FAQs


Health Insurance

What kind of health insurance plans are there?

Frequently Asked QuestionsThere are two basic types of health insurance plans – indemnity plans and managed health care plans. Indemnity plans let you choose your own physician, while managed health care plans – HMOs, PPOs, and POSs – assign you to a network of physicians and hospitals. Managed health care plans are less flexible, but much cheaper than indemnity plans.

What’s an HMO?

With an HMO you pay a monthly premium for which you are assigned to a network of physicians, specialists, and hospitals who provide your medical care. A primary care physician oversees your care and you can only see physicians within your network. Prescriptions may completely covered or partially covered and generally require a co-payment of $5 to $10. This is the cheapest type of health insurance.

What’s a PPO?

A PPO is similar to an HMO, but it allows you to visit non-network physicians without a referral from your primary care physician. You may have to pay for the non-network physicians fee, then get partial reimbursement from your PPO provider. Co-payments are generally $5 to $10, and this plan costs a little more than an HMO.

How do I choose a health insurance plan?

Ideally, you want to choose a plan that will give you the most amount of benefits for the least amount of money. If you want to continue seeing your current physician, find out what plans he or she is associated with. And if you have special medical needs, make sure the plan you choose will provide for those needs.

Will a new health insurance policy cover my pre-existing condition?

Most of the time the answer is no FOR ADULTS BUT FOR CHILDREN UNDER 19 THEY ARE EXEMPT FROM OR ARE CONSIDERED GUARANTEE ISSUED EXCLUDES PREXSISTING CONDIIONS PER THE HEALTH CARE REFORM ACT., but it depends on the insurance company and your individual circumstances. Some “individual” health insurers provide credit for having satisfied the pre-existing condition exclusion under a prior plan. If you’re thinking of switching health insurance policies, be sure you understand the implications regarding pre-existing condition coverage. Discuss this with your agent.

When does my coverage begin?

If you are submitting your application by:

  • Internet using a credit card – The earliest your coverage can begin is the day following transmission, if all other eligibility criteria have been met.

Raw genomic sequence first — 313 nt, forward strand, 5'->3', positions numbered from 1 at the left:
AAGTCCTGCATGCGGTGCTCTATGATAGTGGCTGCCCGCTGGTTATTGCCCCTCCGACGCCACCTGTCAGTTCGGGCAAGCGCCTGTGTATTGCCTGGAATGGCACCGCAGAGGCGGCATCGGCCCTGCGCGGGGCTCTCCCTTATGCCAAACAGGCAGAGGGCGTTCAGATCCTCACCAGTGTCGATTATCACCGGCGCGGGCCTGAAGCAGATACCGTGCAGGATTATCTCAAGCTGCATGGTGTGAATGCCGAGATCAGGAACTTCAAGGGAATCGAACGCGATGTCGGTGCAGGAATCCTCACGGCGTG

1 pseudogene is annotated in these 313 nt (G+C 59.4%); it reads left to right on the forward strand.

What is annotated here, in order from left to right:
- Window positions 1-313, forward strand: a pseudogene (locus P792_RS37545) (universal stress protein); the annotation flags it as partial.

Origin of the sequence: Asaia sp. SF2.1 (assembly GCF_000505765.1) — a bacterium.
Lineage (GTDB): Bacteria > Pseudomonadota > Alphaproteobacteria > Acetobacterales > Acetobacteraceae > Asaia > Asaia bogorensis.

• Mail and writing a check – The earliest that your coverage can begin is the day following the U.S. Postal Service postmark, if all other eligibility criteria have been met.

Short Term Insurance Plans

Is Short Term Health Insurance Worth Getting?

What is short term health insurance?

Designed for healthy individuals and families, short-term policies provide an affordable safety net while switching from one life event to another without a health plan.  Lose your job, recent college graduate, divorced, or returned and quite eligible for Medicare? Then consider short-term insurance (but remember that most of those scenarios are qualifying events, which means you’d be eligible to purchase an ACA-compliant plan instead – so check those options too.)

Short term plans are not regulated by the Affordable Care Act (Obamacare), So they are still available year-round. For people who missed open enrollment and do not have a qualifying event that allows them to purchase an ACA-compliant plan, a short-term policy can be a good solution to bridge the gap until general open enrollment begins again.

Short-term plans generally provide coverage for one to six months are not renewable, although many states allow two back-to-back short-term plans to be purchased.

But it’s important to know that short-term plans are not considered minimum-essential-coverage under the ACA, so people with short-term Insurance are subject to the ACA’s individual mandate penalty unless they’re otherwise exempt from it. The individual mandate allows a gap in coverage of fewer than three months, so you could have a short-term policy for two months in between other minimum essential coverage and would not be subject to a penalty. But relying on short-term coverage for more than two months would result in a penalty being assessed.

Emergency events are nearly always covered, as is hospital care, but in general, coverage is limited so study your policy carefully.  Short -term plans don’t cover pre-existing conditions, and they typically do not cover maternity, mental health or prenatal care. (They are not required to cover the ACA’s essential health benefits). Although their sale is not limited to open enrollment windows, short-term plans do use very basic medical underwriting to determine and applicant’s eligibility for coverage.

Although premium subsidies are not available for short-term policies, the plans are considerably less expensive than ACA-compliant major medical plans. And you can get coverage as early as the next day once you answer just a few simple questions about your health.

Bottom line: Temporary health insurance is a low-cost option to protect yourself temporarily from unforeseen and emergency medical expenses. But it is not a substitute for ACA-compliant coverage, and it doesn’t include the myriad consumer protections provided under the law.

Long Term Health Insurance

What is long term care?